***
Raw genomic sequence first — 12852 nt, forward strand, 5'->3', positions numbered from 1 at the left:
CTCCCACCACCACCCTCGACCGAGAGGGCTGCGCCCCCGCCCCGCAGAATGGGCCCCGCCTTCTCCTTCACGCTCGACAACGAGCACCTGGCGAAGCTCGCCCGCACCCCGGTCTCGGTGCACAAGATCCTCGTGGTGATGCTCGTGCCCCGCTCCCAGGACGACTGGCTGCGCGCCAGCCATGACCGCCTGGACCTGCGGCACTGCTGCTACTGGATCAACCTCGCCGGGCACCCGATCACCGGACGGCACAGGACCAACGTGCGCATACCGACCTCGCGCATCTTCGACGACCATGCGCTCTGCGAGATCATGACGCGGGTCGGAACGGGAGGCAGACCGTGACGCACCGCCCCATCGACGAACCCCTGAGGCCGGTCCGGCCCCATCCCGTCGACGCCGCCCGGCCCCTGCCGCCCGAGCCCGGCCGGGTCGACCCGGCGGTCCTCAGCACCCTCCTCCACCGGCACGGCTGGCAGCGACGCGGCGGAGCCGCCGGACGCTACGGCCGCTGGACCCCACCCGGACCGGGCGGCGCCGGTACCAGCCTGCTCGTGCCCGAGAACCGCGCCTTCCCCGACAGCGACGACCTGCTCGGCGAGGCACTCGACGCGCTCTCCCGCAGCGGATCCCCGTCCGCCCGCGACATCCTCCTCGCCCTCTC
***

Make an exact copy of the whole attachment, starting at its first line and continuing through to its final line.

Raw genomic sequence first — 12852 nt, forward strand, 5'->3', positions numbered from 1 at the left:
CTCCCACCACCACCCTCGACCGAGAGGGCTGCGCCCCCGCCCCGCAGAATGGGCCCCGCCTTCTCCTTCACGCTCGACAACGAGCACCTGGCGAAGCTCGCCCGCACCCCGGTCTCGGTGCACAAGATCCTCGTGGTGATGCTCGTGCCCCGCTCCCAGGACGACTGGCTGCGCGCCAGCCATGACCGCCTGGACCTGCGGCACTGCTGCTACTGGATCAACCTCGCCGGGCACCCGATCACCGGACGGCACAGGACCAACGTGCGCATACCGACCTCGCGCATCTTCGACGACCATGCGCTCTGCGAGATCATGACGCGGGTCGGAACGGGAGGCAGACCGTGACGCACCGCCCCATCGACGAACCCCTGAGGCCGGTCCGGCCCCATCCCGTCGACGCCGCCCGGCCCCTGCCGCCCGAGCCCGGCCGGGTCGACCCGGCGGTCCTCAGCACCCTCCTCCACCGGCACGGCTGGCAGCGACGCGGCGGAGCCGCCGGACGCTACGGCCGCTGGACCCCACCCGGACCGGGCGGCGCCGGTACCAGCCTGCTCGTGCCCGAGAACCGCGCCTTCCCCGACAGCGACGACCTGCTCGGCGAGGCACTCGACGCGCTCTCCCGCAGCGGATCCCCGTCCGCCCGCGACATCCTCCTCGCCCTCTC